- Wyoming Senator Cynthia Lummis said the bill she was preparing intended to cryptocurrencies regulated in the same categories as traditional assets
- She said, NFTs are difficult to categorize and will therefore not be dealt with in the forthcoming bill
Wyoming Senator Cynthia Lummis has revealed more details about the proposed pro-crypto regulatory framework, which she is expected to present in conjunction with Democratic New York Senator Kristin Gillibrand.
In an interview with Axios published earlier this week, the US Senator explained that the upcoming law would regulate from an angle so that digital assets fall under the same categories that regulate traditional assets. Lummis explained that the bill would split the regulatory “magic wand” and share it between the Commodity Futures Trading Commission (CTFC) and the Securities and Exchange Commission (SEC).
“We designed it to work within the usual framework for traditional asset management and regulation. For example Bitcoin a commodity. So it would come under the Commodity Futures Trading Commission for trading and spot market and futures market purposes. And then if something fits the Howey test making it a security, it would fall under the Securities Exchange Commission.”
Pro regulation, pro innovation
The Republican senator also announced that the proposed framework does not go in the direction of curbing innovation, but will include a mandate to protect users. Lummis stated that she is committed to a framework in which stakeholders “understand the traffic rules, but still be able to innovate.”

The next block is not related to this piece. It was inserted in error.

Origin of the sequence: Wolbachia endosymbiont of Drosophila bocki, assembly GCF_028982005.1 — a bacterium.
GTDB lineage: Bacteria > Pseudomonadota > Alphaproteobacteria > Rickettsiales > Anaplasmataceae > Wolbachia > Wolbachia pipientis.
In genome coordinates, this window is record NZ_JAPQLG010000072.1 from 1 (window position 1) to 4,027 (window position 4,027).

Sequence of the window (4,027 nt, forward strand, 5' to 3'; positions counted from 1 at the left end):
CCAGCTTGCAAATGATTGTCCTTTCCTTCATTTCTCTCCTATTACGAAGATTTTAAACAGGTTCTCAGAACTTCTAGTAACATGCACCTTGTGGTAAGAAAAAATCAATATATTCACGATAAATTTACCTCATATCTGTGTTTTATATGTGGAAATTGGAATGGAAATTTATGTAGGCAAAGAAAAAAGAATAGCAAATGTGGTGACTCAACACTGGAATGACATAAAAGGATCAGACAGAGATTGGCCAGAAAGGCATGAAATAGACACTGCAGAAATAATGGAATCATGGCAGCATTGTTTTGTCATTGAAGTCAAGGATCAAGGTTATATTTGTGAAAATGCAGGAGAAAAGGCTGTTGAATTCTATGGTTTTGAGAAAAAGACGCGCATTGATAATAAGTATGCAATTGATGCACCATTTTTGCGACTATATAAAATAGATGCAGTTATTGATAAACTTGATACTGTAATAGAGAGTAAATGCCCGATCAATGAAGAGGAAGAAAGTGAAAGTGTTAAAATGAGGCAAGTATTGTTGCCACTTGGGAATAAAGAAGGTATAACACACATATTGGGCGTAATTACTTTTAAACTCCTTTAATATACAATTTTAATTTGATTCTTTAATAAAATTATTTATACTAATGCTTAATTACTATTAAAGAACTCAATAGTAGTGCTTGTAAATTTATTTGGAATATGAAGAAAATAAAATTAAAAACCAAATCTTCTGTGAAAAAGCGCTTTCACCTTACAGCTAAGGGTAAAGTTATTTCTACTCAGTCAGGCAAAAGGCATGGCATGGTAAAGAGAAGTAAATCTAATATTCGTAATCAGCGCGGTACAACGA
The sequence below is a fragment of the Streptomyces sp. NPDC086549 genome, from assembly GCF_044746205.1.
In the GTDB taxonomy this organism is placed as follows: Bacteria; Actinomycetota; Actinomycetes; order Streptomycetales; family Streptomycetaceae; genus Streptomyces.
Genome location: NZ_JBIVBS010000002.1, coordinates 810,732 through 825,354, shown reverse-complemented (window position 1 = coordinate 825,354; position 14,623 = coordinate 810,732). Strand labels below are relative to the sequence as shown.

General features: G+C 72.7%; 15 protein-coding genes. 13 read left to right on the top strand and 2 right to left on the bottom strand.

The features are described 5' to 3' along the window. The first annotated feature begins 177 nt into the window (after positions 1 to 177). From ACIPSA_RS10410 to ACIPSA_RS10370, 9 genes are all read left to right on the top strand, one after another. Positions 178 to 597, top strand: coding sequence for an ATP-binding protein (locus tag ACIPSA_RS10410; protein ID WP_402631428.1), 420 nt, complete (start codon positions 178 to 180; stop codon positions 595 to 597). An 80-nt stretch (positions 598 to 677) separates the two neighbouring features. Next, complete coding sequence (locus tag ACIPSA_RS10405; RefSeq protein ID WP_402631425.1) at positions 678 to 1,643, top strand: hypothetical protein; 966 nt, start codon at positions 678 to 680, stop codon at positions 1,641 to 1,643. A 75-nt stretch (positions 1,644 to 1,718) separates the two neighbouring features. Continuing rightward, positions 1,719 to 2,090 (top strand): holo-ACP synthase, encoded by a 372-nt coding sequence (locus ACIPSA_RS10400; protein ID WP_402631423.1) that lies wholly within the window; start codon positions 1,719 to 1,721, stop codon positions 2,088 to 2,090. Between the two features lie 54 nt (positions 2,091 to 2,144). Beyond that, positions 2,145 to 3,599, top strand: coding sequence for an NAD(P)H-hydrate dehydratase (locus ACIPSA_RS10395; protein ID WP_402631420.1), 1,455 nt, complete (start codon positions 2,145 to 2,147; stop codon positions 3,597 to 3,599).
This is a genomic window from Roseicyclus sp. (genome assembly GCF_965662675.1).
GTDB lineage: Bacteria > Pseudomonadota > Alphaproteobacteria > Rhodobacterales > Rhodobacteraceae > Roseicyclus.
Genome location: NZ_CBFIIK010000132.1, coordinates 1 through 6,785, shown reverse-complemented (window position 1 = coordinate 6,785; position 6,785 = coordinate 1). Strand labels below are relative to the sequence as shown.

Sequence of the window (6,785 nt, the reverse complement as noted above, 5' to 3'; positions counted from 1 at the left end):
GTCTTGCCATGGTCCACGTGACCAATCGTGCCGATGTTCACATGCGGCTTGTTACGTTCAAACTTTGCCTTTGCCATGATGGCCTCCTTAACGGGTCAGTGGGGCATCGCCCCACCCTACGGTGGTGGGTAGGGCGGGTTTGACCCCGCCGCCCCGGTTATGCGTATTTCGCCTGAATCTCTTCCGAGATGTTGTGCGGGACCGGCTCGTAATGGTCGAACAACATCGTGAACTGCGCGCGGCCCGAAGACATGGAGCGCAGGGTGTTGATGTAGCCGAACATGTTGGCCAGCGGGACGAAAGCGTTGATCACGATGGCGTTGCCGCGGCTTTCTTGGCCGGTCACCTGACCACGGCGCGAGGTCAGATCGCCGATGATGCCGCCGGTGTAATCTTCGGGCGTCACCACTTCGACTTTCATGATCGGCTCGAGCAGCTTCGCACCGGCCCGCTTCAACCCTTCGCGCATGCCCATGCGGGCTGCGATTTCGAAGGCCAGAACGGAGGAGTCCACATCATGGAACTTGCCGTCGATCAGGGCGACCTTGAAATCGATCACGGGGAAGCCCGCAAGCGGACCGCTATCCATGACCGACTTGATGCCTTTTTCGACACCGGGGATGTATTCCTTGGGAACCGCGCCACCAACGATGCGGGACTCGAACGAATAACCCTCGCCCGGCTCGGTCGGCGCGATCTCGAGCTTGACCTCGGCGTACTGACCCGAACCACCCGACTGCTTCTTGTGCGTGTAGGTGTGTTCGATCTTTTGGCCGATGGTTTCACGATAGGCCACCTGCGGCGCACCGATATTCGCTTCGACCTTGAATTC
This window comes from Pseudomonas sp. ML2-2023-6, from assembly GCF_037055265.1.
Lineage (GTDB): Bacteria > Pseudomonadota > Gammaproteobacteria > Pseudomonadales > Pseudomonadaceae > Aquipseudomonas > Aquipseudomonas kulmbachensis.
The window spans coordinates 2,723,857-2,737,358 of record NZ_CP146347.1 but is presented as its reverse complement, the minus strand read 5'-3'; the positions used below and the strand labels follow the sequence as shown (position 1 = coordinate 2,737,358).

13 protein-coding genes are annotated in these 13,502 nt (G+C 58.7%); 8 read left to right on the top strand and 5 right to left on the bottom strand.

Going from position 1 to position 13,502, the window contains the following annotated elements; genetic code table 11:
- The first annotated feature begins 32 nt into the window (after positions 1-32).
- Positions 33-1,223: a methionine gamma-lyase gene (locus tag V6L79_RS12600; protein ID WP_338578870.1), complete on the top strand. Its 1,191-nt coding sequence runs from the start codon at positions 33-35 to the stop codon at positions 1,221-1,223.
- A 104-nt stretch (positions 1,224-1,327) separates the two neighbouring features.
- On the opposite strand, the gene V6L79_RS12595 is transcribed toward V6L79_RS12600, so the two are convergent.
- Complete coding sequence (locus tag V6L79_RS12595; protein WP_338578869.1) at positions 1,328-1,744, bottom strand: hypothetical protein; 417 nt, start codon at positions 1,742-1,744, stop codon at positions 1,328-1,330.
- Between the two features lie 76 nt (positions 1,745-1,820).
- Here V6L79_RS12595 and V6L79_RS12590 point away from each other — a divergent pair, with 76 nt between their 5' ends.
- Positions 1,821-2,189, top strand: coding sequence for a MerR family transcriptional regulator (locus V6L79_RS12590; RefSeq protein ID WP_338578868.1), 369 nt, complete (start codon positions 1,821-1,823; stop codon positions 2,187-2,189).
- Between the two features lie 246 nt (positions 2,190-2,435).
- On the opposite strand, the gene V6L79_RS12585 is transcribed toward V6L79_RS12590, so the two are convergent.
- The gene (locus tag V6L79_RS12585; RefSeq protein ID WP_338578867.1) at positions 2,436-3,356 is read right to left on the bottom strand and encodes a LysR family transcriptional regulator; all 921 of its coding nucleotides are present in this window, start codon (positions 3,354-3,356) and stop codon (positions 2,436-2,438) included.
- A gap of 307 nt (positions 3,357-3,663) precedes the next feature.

She added that the current lawless state of affairs in the crypto industry is what has forced regulators, including the SEC, to make ad hoc decisions regarding crypto and decentralized sector regulation issues.
NFT are left out
The Wyoming Republican confirmed that the bill would not cover non-fungible tokens (NFTs), saying: “it’s so hard to figure out how to categorize them.” However, she reckons regulators should help figure out where these tokens can be deployed as they become even more common. The confusion stems from the fact that while NFTs can be traded, most are purchased as rare works of art and therefore cannot be regulated as utility tokens.
She also mentioned a central bank digital currency but didn’t go into specifics.
Regarding the eventual submission of the bill, Lummis was optimistic that he would quickly climb the legislative ladder as digital assets are impartial.
Source: Crypto News Deutsch